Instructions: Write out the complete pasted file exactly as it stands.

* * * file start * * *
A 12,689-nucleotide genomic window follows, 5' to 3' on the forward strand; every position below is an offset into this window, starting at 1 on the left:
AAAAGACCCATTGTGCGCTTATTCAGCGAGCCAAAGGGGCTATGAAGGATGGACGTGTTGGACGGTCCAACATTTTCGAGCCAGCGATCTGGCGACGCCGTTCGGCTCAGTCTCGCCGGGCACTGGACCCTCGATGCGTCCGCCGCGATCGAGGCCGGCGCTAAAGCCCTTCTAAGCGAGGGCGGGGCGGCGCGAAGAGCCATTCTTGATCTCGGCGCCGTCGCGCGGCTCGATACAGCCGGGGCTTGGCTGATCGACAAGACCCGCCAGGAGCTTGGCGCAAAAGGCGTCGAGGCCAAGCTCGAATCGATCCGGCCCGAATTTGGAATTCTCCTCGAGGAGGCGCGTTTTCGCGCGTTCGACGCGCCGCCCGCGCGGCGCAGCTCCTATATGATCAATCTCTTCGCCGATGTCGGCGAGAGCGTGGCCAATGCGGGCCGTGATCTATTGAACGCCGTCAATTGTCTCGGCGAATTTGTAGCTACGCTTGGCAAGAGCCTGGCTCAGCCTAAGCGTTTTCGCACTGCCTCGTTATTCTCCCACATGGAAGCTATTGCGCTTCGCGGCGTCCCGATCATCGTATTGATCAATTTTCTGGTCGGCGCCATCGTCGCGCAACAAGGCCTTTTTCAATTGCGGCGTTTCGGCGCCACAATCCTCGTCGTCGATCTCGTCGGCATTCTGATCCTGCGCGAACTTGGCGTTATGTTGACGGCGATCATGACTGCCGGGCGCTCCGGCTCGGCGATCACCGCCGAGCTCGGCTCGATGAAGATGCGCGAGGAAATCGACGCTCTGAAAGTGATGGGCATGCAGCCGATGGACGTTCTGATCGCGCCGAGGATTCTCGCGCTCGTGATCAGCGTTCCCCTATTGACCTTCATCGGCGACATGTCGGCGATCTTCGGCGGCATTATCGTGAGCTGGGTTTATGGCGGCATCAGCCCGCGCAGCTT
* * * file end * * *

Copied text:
A 12,689-nucleotide genomic window follows, 5' to 3' on the forward strand; every position below is an offset into this window, starting at 1 on the left:
AAAAGACCCATTGTGCGCTTATTCAGCGAGCCAAAGGGGCTATGAAGGATGGACGTGTTGGACGGTCCAACATTTTCGAGCCAGCGATCTGGCGACGCCGTTCGGCTCAGTCTCGCCGGGCACTGGACCCTCGATGCGTCCGCCGCGATCGAGGCCGGCGCTAAAGCCCTTCTAAGCGAGGGCGGGGCGGCGCGAAGAGCCATTCTTGATCTCGGCGCCGTCGCGCGGCTCGATACAGCCGGGGCTTGGCTGATCGACAAGACCCGCCAGGAGCTTGGCGCAAAAGGCGTCGAGGCCAAGCTCGAATCGATCCGGCCCGAATTTGGAATTCTCCTCGAGGAGGCGCGTTTTCGCGCGTTCGACGCGCCGCCCGCGCGGCGCAGCTCCTATATGATCAATCTCTTCGCCGATGTCGGCGAGAGCGTGGCCAATGCGGGCCGTGATCTATTGAACGCCGTCAATTGTCTCGGCGAATTTGTAGCTACGCTTGGCAAGAGCCTGGCTCAGCCTAAGCGTTTTCGCACTGCCTCGTTATTCTCCCACATGGAAGCTATTGCGCTTCGCGGCGTCCCGATCATCGTATTGATCAATTTTCTGGTCGGCGCCATCGTCGCGCAACAAGGCCTTTTTCAATTGCGGCGTTTCGGCGCCACAATCCTCGTCGTCGATCTCGTCGGCATTCTGATCCTGCGCGAACTTGGCGTTATGTTGACGGCGATCATGACTGCCGGGCGCTCCGGCTCGGCGATCACCGCCGAGCTCGGCTCGATGAAGATGCGCGAGGAAATCGACGCTCTGAAAGTGATGGGCATGCAGCCGATGGACGTTCTGATCGCGCCGAGGATTCTCGCGCTCGTGATCAGCGTTCCCCTATTGACCTTCATCGGCGACATGTCGGCGATCTTCGGCGGCATTATCGTGAGCTGGGTTTATGGCGGCATCAGCCCGCGCAGCTT